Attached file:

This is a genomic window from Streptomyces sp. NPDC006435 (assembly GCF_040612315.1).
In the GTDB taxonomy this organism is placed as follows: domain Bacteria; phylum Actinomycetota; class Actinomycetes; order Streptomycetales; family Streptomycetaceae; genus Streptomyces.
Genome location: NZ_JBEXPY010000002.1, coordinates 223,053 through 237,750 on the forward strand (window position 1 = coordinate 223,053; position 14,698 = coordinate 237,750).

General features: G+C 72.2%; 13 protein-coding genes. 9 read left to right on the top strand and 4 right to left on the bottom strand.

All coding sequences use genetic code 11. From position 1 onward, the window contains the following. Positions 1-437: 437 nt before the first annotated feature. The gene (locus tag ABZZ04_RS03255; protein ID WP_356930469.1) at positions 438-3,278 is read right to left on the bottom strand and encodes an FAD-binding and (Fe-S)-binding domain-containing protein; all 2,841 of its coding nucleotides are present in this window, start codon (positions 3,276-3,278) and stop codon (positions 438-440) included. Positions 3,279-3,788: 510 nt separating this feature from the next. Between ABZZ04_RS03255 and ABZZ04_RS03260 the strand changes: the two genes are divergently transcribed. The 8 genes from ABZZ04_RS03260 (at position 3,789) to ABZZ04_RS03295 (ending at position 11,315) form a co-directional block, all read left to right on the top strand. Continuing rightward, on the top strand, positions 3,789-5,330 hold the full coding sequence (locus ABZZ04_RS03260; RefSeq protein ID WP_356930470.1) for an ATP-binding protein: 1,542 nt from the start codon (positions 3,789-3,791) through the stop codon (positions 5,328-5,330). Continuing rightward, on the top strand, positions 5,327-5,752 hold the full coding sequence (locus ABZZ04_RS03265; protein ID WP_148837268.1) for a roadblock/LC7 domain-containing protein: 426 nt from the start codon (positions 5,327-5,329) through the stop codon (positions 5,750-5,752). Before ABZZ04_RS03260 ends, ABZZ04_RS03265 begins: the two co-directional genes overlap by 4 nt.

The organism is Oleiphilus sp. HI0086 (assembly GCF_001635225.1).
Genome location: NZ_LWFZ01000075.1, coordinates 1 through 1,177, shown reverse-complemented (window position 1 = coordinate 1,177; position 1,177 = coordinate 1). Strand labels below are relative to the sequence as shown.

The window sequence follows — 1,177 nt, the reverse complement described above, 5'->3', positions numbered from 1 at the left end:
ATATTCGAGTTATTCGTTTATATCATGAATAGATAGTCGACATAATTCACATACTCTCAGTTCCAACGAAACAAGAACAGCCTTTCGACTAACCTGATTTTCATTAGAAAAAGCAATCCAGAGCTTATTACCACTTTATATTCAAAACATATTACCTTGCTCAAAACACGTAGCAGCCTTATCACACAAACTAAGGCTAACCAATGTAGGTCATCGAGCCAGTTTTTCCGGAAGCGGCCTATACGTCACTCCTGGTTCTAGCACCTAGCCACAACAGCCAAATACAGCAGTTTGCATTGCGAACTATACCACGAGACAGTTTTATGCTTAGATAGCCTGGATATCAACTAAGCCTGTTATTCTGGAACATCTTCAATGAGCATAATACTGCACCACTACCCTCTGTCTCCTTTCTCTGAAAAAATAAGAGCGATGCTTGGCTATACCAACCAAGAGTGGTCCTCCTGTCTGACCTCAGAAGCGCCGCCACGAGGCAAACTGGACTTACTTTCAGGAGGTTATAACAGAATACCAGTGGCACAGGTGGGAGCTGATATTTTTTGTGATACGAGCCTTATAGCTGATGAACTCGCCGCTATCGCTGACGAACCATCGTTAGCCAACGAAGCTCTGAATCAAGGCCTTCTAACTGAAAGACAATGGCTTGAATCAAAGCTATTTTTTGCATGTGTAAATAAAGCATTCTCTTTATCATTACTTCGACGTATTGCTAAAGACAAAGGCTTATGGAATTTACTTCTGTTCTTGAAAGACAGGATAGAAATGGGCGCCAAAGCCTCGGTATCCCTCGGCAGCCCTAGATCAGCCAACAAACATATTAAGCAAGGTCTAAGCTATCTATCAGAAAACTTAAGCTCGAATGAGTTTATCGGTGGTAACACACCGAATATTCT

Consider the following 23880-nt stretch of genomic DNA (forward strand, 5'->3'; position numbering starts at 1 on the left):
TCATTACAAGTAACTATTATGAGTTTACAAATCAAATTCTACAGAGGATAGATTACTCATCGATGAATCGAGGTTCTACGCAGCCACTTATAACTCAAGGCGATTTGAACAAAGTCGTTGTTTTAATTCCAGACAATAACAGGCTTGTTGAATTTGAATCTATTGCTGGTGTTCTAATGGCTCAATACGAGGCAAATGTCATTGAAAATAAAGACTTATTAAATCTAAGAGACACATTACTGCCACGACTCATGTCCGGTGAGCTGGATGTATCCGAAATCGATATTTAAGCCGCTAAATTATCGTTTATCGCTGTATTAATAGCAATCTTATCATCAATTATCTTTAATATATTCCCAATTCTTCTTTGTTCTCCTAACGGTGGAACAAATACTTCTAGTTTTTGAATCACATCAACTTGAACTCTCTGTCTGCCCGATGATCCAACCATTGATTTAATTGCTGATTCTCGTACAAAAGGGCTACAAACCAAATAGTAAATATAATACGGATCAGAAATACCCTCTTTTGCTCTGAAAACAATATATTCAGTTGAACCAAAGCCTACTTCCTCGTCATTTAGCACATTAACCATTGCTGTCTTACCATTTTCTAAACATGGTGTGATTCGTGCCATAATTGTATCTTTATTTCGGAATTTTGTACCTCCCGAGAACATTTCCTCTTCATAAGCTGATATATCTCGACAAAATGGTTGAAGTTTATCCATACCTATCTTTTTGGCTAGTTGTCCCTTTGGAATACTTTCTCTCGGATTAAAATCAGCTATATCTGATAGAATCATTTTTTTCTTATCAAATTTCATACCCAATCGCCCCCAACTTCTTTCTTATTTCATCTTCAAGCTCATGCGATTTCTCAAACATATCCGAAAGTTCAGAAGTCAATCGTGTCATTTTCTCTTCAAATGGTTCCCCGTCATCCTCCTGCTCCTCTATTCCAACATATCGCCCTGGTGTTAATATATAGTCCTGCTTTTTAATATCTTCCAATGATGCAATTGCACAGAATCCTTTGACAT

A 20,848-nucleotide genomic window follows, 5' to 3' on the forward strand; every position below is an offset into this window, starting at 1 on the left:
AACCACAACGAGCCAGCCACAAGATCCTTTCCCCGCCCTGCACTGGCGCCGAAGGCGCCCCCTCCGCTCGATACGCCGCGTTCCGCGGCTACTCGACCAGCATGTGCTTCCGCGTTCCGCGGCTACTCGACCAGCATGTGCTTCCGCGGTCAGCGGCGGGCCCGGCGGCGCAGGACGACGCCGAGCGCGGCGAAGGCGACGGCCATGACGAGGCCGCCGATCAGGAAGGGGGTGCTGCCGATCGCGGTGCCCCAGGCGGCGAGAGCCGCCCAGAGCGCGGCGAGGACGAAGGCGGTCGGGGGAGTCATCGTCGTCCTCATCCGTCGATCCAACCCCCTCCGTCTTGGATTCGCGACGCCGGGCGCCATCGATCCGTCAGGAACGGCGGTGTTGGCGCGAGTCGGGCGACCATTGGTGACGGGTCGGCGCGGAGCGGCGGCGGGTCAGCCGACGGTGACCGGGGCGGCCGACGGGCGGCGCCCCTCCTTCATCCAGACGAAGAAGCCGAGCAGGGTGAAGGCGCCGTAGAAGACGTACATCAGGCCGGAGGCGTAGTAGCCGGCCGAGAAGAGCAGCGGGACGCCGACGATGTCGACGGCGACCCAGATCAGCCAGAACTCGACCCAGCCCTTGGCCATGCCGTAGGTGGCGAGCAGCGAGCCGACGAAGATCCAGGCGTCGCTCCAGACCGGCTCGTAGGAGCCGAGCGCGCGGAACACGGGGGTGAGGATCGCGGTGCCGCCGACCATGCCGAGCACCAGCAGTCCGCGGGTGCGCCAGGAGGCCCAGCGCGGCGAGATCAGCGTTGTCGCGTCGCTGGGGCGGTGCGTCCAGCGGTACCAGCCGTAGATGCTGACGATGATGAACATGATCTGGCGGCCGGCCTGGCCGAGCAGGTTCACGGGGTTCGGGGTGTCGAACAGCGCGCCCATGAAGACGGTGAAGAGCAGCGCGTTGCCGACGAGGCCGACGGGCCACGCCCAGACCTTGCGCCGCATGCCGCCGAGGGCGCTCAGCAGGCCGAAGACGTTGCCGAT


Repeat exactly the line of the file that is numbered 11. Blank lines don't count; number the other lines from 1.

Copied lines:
TCATTACAAGTAACTATTATGAGTTTACAAATCAAATTCTACAGAGGATAGATTACTCATCGATGAATCGAGGTTCTACGCAGCCACTTATAACTCAAGGCGATTTGAACAAAGTCGTTGTTTTAATTCCAGACAATAACAGGCTTGTTGAATTTGAATCTATTGCTGGTGTTCTAATGGCTCAATACGAGGCAAATGTCATTGAAAATAAAGACTTATTAAATCTAAGAGACACATTACTGCCACGACTCATGTCCGGTGAGCTGGATGTATCCGAAATCGATATTTAAGCCGCTAAATTATCGTTTATCGCTGTATTAATAGCAATCTTATCATCAATTATCTTTAATATATTCCCAATTCTTCTTTGTTCTCCTAACGGTGGAACAAATACTTCTAGTTTTTGAATCACATCAACTTGAACTCTCTGTCTGCCCGATGATCCAACCATTGATTTAATTGCTGATTCTCGTACAAAAGGGCTACAAACCAAATAGTAAATATAATACGGATCAGAAATACCCTCTTTTGCTCTGAAAACAATATATTCAGTTGAACCAAAGCCTACTTCCTCGTCATTTAGCACATTAACCATTGCTGTCTTACCATTTTCTAAACATGGTGTGATTCGTGCCATAATTGTATCTTTATTTCGGAATTTTGTACCTCCCGAGAACATTTCCTCTTCATAAGCTGATATATCTCGACAAAATGGTTGAAGTTTATCCATACCTATCTTTTTGGCTAGTTGTCCCTTTGGAATACTTTCTCTCGGATTAAAATCAGCTATATCTGATAGAATCATTTTTTTCTTATCAAATTTCATACCCAATCGCCCCCAACTTCTTTCTTATTTCATCTTCAAGCTCATGCGATTTCTCAAACATATCCGAAAGTTCAGAAGTCAATCGTGTCATTTTCTCTTCAAATGGTTCCCCGTCATCCTCCTGCTCCTCTATTCCAACATATCGCCCTGGTGTTAATATATAGTCCTGCTTTTTAATATCTTCCAATGATGCAATTGCACAGAATCCTTTGACAT